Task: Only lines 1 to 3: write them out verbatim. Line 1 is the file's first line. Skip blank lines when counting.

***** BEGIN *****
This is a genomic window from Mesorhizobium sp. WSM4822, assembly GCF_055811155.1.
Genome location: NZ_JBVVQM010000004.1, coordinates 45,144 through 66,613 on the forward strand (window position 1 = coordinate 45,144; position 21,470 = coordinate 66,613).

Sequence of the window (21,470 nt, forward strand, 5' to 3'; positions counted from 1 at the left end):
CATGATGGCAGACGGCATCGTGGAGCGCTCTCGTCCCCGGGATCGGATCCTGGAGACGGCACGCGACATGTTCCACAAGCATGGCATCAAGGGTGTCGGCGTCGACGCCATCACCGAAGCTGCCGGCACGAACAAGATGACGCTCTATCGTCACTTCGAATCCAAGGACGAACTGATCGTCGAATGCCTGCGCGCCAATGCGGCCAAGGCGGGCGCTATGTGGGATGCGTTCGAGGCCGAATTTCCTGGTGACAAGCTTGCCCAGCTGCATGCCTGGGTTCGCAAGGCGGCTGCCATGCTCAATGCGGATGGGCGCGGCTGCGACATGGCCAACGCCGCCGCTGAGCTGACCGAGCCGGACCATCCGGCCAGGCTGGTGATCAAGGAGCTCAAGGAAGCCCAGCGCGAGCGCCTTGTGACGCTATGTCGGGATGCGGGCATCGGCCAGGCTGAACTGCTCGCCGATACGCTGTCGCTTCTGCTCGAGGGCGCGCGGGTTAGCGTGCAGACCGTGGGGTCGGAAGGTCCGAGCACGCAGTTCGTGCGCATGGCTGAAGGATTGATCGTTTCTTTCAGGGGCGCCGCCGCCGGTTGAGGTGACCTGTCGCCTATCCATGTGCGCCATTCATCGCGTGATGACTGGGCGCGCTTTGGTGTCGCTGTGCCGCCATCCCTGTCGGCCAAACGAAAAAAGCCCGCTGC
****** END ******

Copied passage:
This is a genomic window from Mesorhizobium sp. WSM4822, assembly GCF_055811155.1.
Genome location: NZ_JBVVQM010000004.1, coordinates 45,144 through 66,613 on the forward strand (window position 1 = coordinate 45,144; position 21,470 = coordinate 66,613).

Sequence of the window (21,470 nt, forward strand, 5' to 3'; positions counted from 1 at the left end):